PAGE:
Tuesday, August 20, 2013
The Immortal Life of Henrietta Lacks - by Rebecca Skloot
I've been intrigued by this title for several years. So, recently when two different friends of mine suggested that it be would be a good choice for Bridgewater's One Book One Community (OBOC) reading program several of us on the OBOC steering committee decided to read it. It does look like an excellent choice for a community-wide read with a lot of issues for discussion including race, class, medical ethics, legal ethics, and science vs. religion.
Author Rebecca Skloot, sets out to find out about the real person behind the HeLa cell line. In 1951 cancer cells were taken from Henrietta Lacks who was being treated at the Johns Hopkins Hospital in Baltimore, Maryland (one of the few places that offered treatment to African American patients at the time). Lacks' cells turned out to have an incredible rate of reproduction and were the first cells that were able to be kept alive in a culture. Still reproducing today they have been used in countless medical, and other scientific experiments. Lacks' family did not find out about the cells until 25 years later. And virtually none of the people doing research with Lacks' cells knew anything about the woman they came from (most thought her name was Helen Lane). In Skloot's quest to find out about the mother of five who died of cervical cancer at age 31 she consulted doctors and researchers; traveled to Lacks' family home in Clover, Virginia; and interviewed family members, much of the time accompanied Lacks' daughter Deborah, who knew almost as little about her mother as Skloot did.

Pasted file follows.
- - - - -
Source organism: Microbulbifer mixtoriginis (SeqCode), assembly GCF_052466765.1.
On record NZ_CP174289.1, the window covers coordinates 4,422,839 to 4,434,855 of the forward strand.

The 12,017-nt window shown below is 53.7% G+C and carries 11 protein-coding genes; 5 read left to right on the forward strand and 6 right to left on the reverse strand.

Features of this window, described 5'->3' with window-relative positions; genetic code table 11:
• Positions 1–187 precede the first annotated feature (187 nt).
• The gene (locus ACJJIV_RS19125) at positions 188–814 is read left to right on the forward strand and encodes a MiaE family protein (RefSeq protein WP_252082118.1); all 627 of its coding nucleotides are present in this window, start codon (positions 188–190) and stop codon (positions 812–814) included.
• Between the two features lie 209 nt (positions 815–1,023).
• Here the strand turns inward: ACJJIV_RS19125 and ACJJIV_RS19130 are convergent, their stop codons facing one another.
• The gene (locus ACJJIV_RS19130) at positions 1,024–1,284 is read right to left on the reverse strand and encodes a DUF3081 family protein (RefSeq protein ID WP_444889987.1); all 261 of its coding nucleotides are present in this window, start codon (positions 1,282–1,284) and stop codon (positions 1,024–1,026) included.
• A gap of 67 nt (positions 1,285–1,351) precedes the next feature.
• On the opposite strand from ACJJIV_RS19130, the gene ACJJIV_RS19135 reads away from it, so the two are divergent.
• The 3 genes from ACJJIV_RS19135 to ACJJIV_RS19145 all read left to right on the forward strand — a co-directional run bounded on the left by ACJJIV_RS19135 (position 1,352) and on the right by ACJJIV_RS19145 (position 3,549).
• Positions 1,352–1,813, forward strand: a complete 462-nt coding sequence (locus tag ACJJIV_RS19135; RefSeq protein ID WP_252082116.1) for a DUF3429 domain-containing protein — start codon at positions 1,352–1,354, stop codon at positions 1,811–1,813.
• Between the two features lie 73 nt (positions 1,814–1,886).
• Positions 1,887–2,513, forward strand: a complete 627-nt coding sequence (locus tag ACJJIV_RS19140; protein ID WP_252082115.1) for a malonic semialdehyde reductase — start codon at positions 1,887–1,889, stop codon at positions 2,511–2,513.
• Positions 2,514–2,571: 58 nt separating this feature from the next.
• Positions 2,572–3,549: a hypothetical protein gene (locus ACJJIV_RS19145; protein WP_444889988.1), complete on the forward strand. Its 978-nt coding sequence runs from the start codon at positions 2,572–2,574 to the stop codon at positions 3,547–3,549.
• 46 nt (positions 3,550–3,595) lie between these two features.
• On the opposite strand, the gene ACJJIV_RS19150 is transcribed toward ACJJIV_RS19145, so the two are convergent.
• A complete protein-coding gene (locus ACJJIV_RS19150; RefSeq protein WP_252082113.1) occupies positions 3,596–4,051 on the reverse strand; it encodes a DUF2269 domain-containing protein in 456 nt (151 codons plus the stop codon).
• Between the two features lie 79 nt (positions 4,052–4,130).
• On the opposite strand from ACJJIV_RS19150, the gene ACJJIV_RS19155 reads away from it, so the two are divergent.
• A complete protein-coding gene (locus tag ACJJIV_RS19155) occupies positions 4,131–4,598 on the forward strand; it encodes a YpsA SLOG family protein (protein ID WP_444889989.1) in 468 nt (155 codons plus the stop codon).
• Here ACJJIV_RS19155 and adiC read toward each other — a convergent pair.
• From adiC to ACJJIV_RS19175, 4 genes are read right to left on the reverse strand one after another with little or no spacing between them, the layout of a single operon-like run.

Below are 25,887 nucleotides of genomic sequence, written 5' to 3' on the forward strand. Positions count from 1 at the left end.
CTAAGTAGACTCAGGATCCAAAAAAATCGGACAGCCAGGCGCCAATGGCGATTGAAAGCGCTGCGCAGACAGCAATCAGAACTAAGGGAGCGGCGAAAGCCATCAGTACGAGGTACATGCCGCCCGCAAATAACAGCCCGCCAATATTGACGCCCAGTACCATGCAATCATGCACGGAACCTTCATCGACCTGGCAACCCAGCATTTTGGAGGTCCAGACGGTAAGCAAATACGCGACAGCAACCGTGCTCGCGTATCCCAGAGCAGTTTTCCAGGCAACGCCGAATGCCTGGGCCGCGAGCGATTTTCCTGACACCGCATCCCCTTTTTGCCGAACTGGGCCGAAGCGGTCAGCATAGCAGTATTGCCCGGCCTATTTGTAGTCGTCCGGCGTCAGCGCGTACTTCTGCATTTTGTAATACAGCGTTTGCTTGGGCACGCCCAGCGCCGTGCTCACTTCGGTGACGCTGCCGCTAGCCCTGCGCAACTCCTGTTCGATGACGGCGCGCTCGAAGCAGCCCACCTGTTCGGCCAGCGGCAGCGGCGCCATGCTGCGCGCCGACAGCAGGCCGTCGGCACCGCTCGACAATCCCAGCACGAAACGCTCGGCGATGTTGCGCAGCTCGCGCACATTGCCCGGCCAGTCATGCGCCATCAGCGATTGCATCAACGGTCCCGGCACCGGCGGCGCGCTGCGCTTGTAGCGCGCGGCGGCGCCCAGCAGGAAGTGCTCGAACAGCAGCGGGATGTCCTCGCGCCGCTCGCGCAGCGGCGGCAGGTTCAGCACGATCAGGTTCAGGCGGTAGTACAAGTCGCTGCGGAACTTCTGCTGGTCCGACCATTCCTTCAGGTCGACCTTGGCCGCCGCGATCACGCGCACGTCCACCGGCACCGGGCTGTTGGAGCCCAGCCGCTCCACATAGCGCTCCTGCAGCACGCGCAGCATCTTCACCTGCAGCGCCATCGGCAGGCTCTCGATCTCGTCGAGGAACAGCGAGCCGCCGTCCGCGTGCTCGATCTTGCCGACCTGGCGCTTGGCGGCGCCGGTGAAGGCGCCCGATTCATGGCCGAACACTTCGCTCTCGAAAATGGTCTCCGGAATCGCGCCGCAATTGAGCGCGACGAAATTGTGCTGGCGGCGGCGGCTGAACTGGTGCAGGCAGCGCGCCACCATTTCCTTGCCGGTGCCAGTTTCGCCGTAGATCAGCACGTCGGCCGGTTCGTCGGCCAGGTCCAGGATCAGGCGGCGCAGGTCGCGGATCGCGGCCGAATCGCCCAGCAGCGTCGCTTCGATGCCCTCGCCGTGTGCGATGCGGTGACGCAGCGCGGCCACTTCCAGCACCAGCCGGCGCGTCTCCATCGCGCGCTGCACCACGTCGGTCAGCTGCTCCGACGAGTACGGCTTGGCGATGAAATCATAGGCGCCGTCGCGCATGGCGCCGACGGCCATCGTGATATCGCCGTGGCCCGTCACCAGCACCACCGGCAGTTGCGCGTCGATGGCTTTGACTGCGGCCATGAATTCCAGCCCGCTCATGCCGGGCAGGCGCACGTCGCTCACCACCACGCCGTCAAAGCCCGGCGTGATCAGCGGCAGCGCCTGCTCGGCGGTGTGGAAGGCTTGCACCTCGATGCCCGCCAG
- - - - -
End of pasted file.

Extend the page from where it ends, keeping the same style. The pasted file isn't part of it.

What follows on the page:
Henrietta Lacks moved from her hometown of Clover to Turner Station, a suburb of Baltimore, Maryland for her husband to take a job at Bethlehem Steel. So, it is at the Turner Station Branch of the Baltimore County Public Library that Skloot meets the librarian who shows her a VHS tape of the BBC program The Way of All Flesh.
At the time of Lacks' death there were no laws or ethical codes that required doctors to ask permission from patients to take living tissue. There were laws requiring permission of the family before removal of tissue from dead bodies. Controversy remains as to when the cells were removed, and whether consent was granted.
This work is completely readable and accessible, even for those of us who have not had a science class since tenth grade biology.
Recent article from the New York Times tells of the Lacks family finally being given a place at the table.
Remembering Henrietta Lacks
The Supreme Court ruled in June that naturally occurring genes could not be patented, although synthetic ones can be.